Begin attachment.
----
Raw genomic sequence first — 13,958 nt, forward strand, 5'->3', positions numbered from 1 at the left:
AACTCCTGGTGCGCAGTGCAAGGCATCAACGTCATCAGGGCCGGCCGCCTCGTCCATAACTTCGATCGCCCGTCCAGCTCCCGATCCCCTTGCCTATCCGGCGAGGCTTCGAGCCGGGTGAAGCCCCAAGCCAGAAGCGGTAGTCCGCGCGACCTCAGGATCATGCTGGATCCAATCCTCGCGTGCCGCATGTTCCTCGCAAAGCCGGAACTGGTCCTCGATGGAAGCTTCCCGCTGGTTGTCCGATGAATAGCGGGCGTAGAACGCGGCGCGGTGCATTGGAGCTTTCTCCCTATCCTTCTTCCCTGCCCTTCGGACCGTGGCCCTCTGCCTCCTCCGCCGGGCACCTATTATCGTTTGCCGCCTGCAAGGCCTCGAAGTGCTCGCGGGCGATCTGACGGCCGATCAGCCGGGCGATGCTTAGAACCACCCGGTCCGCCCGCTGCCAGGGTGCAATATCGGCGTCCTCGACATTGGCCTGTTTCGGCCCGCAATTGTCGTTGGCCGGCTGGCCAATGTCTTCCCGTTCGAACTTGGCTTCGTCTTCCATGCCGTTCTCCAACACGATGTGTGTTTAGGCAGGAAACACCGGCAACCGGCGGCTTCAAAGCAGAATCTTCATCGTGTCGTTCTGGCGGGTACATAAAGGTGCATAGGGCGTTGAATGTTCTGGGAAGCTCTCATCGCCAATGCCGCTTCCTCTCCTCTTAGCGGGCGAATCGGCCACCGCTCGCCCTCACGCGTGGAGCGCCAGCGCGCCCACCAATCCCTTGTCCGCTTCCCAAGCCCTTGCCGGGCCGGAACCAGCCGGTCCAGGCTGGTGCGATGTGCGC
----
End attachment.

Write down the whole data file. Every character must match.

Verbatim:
Raw genomic sequence first — 13,958 nt, forward strand, 5'->3', positions numbered from 1 at the left:
AACTCCTGGTGCGCAGTGCAAGGCATCAACGTCATCAGGGCCGGCCGCCTCGTCCATAACTTCGATCGCCCGTCCAGCTCCCGATCCCCTTGCCTATCCGGCGAGGCTTCGAGCCGGGTGAAGCCCCAAGCCAGAAGCGGTAGTCCGCGCGACCTCAGGATCATGCTGGATCCAATCCTCGCGTGCCGCATGTTCCTCGCAAAGCCGGAACTGGTCCTCGATGGAAGCTTCCCGCTGGTTGTCCGATGAATAGCGGGCGTAGAACGCGGCGCGGTGCATTGGAGCTTTCTCCCTATCCTTCTTCCCTGCCCTTCGGACCGTGGCCCTCTGCCTCCTCCGCCGGGCACCTATTATCGTTTGCCGCCTGCAAGGCCTCGAAGTGCTCGCGGGCGATCTGACGGCCGATCAGCCGGGCGATGCTTAGAACCACCCGGTCCGCCCGCTGCCAGGGTGCAATATCGGCGTCCTCGACATTGGCCTGTTTCGGCCCGCAATTGTCGTTGGCCGGCTGGCCAATGTCTTCCCGTTCGAACTTGGCTTCGTCTTCCATGCCGTTCTCCAACACGATGTGTGTTTAGGCAGGAAACACCGGCAACCGGCGGCTTCAAAGCAGAATCTTCATCGTGTCGTTCTGGCGGGTACATAAAGGTGCATAGGGCGTTGAATGTTCTGGGAAGCTCTCATCGCCAATGCCGCTTCCTCTCCTCTTAGCGGGCGAATCGGCCACCGCTCGCCCTCACGCGTGGAGCGCCAGCGCGCCCACCAATCCCTTGTCCGCTTCCCAAGCCCTTGCCGGGCCGGAACCAGCCGGTCCAGGCTGGTGCGATGTGCGC